A) A trillion dollars over 10 years is $100 billion $/year. Using ten-year pile-ups is deliberately misleading, akin to treating buying a house as if you had to pay the full price up front.

    B) A good plan, which covered 90% of those currently uninsured, would still leave ~5 million uninsured. In a country of 300 million people, if 99% are covered, there are still ‘millions uninsured’.

    C) Mankiw is a serial bullsh*tter who had to turn the comments off on his column blog because peons on the internet punked him like the fraud that he is. I have not seen anything on which he is trustworthy.

  8. steve says:

    Do you worry more about how much you spend or what you get for what you spend?

    Steve

  9. Our Paul says:

    Said it before, but it has to be said again. As I understand our Health Care problems consists of the following five points:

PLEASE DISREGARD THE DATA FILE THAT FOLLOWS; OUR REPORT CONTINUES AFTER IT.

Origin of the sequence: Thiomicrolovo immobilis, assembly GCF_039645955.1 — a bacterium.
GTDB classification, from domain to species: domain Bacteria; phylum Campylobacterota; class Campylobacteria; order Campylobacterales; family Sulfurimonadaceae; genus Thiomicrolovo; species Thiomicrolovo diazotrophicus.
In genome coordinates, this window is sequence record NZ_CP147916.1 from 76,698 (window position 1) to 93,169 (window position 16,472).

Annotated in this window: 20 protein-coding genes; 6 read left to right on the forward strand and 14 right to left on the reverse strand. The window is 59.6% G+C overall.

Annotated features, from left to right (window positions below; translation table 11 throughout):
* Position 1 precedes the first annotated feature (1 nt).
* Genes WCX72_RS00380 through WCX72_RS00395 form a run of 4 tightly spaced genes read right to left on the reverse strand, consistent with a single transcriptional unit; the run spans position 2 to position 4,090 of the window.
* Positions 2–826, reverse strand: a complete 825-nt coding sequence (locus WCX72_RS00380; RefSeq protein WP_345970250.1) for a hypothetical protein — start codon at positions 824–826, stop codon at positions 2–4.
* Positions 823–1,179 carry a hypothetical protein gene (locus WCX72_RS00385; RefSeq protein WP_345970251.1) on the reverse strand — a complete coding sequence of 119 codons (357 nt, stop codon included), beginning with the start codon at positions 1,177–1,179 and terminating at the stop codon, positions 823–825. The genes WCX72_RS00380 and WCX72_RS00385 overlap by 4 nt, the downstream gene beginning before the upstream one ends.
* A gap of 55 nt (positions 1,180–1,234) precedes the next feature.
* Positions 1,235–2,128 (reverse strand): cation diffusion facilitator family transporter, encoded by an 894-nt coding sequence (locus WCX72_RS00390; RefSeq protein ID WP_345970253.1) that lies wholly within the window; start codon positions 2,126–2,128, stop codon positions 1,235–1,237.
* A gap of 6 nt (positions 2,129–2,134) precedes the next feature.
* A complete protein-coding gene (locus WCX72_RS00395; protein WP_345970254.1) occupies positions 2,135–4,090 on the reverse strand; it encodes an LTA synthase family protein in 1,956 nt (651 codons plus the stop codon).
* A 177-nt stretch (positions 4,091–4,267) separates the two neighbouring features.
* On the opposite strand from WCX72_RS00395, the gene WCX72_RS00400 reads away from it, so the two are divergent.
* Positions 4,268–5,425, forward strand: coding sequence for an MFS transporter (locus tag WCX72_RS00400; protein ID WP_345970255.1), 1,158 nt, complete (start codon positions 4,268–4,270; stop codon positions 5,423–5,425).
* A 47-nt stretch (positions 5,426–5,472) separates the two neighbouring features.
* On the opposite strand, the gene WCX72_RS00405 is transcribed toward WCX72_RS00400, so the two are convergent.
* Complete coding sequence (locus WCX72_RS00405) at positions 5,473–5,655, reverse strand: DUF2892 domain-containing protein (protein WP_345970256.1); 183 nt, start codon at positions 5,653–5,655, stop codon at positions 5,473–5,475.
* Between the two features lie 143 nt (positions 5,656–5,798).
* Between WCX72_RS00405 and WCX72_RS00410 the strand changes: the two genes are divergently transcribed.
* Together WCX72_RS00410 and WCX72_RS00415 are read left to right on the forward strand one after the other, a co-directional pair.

(1) We pay more per capita for health than any other OECD country.
    (2) We have worse health care outcomes by practically all measures than other OECD countries.
    (3) The rate of increase in health care costs on a per annum is greater than any other OECD country.
    (4) One out of six Americans have no health insurance, more than 35% of Americans are considered under insured.
    (5) Employer provided health insurance place many of our industries at a competitive disadvantage in comparison to other countries.